Farming crickets for food

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Waterloo Engineering spinoff recognized by United Nations for sustainable AI innovation

A company that was co-founded by two Waterloo Engineering professors has been recognized by an agency of the United Nations (UN) for its contributions to a state-of-the-art facility to farm crickets as a source of protein.

DarwinAI and the Aspire Food Group , which is leading the initiative, were named to a list of the top 10 projects using artificial intelligence (AI) to advance the UN’s sustainability goals.

"It’s been inspiring to work on such a visionary project that brings artificial intelligence into tangible, meaningful reality, given the increasing global demand for sustainable solutions for food and material production," said Alexander Wong, who is leading the design and development of AI algorithms for the facility.

"The hope is to work with DarwinAI to scale this solution with Aspire Food Group as the number of automated production facilities grows around the world."

Aspire is working with several industry partners, including Waterloo-based DarwinAI, on a facility in London, Ontario expected to be the largest fully automated cricket production and processing operation in the world.

DarwinAI, co-founded by Wong, a systems design engineering professor, and research professor Mohammad Javad Shafiee, is contributing automated visual inspection and explainable AI with Internet of Things (IoT) sensor data analysis to optimize yield and provide insight into plant conditions and operations.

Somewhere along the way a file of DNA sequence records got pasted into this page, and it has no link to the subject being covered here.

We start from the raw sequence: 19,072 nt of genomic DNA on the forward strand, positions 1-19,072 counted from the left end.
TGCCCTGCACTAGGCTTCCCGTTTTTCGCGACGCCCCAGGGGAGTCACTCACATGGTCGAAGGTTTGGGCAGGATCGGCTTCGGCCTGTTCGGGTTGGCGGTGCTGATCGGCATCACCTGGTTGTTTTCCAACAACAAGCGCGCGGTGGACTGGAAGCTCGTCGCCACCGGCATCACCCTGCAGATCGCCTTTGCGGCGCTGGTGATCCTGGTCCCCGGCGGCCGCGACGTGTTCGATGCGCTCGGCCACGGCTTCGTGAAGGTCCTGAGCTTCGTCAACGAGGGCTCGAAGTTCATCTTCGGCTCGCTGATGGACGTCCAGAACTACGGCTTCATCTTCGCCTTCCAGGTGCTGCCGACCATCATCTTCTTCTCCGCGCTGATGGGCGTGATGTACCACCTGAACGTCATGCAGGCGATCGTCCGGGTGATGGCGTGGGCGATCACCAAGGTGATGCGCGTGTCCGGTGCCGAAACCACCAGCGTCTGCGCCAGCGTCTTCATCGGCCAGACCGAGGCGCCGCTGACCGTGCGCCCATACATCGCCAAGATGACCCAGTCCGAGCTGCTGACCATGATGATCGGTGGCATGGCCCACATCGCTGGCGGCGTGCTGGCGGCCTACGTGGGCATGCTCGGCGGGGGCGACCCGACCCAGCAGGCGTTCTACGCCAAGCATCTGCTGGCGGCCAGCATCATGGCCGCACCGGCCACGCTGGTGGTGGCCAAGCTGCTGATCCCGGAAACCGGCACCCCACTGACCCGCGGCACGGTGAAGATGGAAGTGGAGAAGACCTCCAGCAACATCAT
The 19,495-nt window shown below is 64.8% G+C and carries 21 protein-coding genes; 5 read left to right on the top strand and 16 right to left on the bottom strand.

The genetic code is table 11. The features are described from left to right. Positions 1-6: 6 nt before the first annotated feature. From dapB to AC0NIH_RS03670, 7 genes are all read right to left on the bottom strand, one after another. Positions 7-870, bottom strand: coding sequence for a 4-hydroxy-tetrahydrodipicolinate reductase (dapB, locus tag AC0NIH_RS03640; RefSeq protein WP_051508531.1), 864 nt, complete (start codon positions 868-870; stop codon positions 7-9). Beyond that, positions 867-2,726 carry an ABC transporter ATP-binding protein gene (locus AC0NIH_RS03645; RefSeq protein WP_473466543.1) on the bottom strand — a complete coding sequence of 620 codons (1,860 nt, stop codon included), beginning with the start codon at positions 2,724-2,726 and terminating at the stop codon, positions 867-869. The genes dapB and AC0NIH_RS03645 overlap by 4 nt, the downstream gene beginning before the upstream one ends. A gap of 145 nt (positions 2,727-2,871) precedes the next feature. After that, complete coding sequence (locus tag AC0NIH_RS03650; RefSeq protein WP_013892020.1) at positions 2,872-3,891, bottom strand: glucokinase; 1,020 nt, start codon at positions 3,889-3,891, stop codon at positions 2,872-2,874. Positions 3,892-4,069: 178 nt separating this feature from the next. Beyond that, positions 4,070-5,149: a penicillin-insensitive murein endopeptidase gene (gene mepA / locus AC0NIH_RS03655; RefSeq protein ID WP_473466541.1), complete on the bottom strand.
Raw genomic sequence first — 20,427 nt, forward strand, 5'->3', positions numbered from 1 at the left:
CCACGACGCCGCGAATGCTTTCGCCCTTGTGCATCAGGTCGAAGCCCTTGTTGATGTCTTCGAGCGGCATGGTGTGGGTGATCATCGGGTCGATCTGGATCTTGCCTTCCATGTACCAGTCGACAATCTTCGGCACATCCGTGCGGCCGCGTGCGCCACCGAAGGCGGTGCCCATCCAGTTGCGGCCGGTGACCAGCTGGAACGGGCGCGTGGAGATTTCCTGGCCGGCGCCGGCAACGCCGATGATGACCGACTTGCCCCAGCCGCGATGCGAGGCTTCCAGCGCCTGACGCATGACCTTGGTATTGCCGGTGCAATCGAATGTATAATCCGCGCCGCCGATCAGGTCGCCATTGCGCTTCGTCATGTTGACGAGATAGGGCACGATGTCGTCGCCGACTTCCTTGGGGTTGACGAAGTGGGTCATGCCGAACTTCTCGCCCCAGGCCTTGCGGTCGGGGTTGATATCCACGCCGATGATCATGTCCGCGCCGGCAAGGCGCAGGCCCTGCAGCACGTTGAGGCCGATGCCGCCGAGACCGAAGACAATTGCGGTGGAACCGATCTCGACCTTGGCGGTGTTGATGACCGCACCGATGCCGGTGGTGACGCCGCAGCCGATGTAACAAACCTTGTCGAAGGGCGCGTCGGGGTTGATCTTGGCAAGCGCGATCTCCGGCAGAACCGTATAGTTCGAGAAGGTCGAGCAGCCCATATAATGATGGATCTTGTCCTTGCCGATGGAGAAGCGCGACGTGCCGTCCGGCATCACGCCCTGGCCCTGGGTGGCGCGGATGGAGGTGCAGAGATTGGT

The facility is expected to open later this year. Aspire aims to deploy the pioneering modular production system around the world.

"A growing population and increasing demand for food and material requires sustainable, scalable solutions," Mohammed Ashour, the CEO Aspire, said in a media release today.

The DarwinAI/Aspire project is one of only two from North America to make the top 10 after the International Research Center in Artificial Intelligence (IRCAI), which operates under the auspices of the United Nations Education, Scientific and Cultural Organization (UNESCO), issued a call last year for solutions with global relevance.

’Transformative potential’

The other North American project to received recognition was submitted by the National Aeronautics and Space Administration (NASA).

"This important distinction speaks to the breath of Aspire’s vision and the transformative potential of artificial intelligence, and it is a privilege to apply our technology to such a forward-looking initiative," Sheldon Fernandez (BASc ’01, computer engineering), a Waterloo alumnus and CEO of DarwinAI, said in the release.

The top 10 projects are expected to be highlighted by the IRACI at a press conference in New York next month.

The cricket facility is backed by $16.8 million in funding from Next Generation Manufacturing Canada (NGen), which is financed through the Canadian government’s supercluster initiative.


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